I would like to address the matter of the closing of the Joseph Priestley House in Northumberland, PA by the PA Historical and Museum Commission on August 14 of this year.  

While I am not a PA resident, I have followed with intense interest the developments this year. The site is a true national treasure and should be treated as such. I do understand the budgetary constraints that have plagued PA this year. I also do understand that the Friends of Joseph Priestley House are attempting to negotiate a way for them to operate the site. I think the Friends are a fine group (I am a member), but they do not have the real resources to do justice to the site.  

I propose, as an alternative, that you consider working with the U S Park Service to see if the site can be converted to a National Historic Site. If that were to occur, the site could be operated by the U S Park Service at no cost to the state of PA and still be made available to visitors. I know that the U S Park Service has just purchased the land for the memorial for United Flight 93 in PA, so there must be some discussions going on with the U S Park Service ongoing.  

This would be a wonderful compromise under the circumstances. It might even add additional tourism to PA if the site were made a National Historic Site of the U S Park Service since there are many people who want to tour U S Historic Sites (there are less than 100 such sites in the country). Thank you for your consideration of this proposal.

Sunday, September 13, 2009

Senator Majority Leader Harry Reid Forwards Request to National Park Service to Make Joseph Priestley House a National Historic Site

I received a letter from Senator Harry Reid that was very encouraging.  Sen. Reid met with Ken Salazar, Secretary of the Interior, the other day and, unfortunately, I had not written to Reid beforehand.  After writing to Reid, Reid responded that he was going to forward my request to the National Park Service.  It will be interesting to see what comes of this.

I don't know if it is that we just passed the slowest part of the year in August and nothing happened, or if something is going on with respect to the Joseph Priestley House and it is not being reported by any of the media.

Friday, September 4, 2009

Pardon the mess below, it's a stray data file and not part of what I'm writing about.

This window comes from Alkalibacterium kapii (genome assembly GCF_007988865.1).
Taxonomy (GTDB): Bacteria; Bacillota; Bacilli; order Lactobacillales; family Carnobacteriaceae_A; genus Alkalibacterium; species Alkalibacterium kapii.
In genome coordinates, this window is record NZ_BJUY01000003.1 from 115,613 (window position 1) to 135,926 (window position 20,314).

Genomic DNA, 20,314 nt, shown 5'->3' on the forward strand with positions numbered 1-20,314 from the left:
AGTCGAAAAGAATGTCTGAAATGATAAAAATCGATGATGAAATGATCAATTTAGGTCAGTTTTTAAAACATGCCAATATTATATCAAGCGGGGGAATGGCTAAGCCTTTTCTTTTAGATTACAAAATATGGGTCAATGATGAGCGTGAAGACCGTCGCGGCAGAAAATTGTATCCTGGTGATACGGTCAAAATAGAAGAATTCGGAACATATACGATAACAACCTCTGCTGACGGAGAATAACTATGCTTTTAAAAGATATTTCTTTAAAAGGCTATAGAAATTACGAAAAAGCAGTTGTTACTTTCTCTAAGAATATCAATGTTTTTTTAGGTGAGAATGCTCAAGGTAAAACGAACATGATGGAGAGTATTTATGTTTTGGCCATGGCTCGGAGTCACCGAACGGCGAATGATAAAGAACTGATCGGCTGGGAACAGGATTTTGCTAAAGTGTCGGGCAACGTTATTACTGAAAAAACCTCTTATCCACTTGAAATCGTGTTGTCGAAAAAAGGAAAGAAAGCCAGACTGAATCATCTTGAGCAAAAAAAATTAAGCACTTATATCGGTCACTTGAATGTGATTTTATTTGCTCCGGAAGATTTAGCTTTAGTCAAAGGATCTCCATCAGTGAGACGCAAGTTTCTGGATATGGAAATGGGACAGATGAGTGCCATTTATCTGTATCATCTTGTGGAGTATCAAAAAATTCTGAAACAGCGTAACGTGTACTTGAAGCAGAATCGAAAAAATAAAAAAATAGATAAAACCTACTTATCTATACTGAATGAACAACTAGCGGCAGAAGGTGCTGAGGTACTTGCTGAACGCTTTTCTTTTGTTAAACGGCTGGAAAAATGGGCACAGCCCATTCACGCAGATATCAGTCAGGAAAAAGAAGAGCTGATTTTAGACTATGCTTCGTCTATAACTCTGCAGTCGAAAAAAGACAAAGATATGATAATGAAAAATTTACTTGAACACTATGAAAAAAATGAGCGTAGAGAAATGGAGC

Restoration Begins on One of the Oldest Modern Computers

I just found this article about the WITCH computer at Bletchley Park which they are going to attempt to restore. It is a 1950s era machine based upon telephone relays and vaccuum tube technology.  It is an interesting read.
I will try to post additional information on this as I have time and I find it. There appears to be very little out there and I can see inaccuracies all over the place.

There is now a considerable amount of information out there about this restoration project:

Here is a subsequent article about the WITCH developments during 2009

Here is the subsequent article about the WITCH developments during 2010

Here is the article about the WITCH during 2012

When completed, the WITCH will be the oldest working computer.  This is a monumental project.
If you look at the detailed reports above as to what actually has to be done to resurrect this fossil you would not want to get started on it.


Wednesday, September 2, 2009

Joseph Priestley House Update

This blog continues comments and activities concerning the closing of Joseph Priestley House on August 14 and the various attempts to reopen it.  For continuity it is recommended that you start with the earliest post first. Please click on the label "Joseph Priestley House" at the left.

I have received three more correspondences on this topic:

The first was included in the "Postings from Priestley House" Newsletter of the Friends of Joseph Priestley House, Number 44, Summer 2009, which states:

"New Responsibilities Ahead for Friends
The friends Board is discussing a Management Agreement with PHMC [Pennsylvania Historical and Museums Commission] that could result in increased responsibilities for the Friends.
Ownership & Maintenance. PHMC will retain ownership of the site and cover major maintenance, exterior painting, electric, gas, water, sewer, and lawn care and snow removal.  The Friends would be responsible for the interior painting.
Insurance.  Friends will be responsible for liability insurance for anything conducted at the House (which we now have) as well as negligence insurance regarding the structures and contents (which we don't now have).  We may be responsible for the insurance for collections currently on loan from other sites.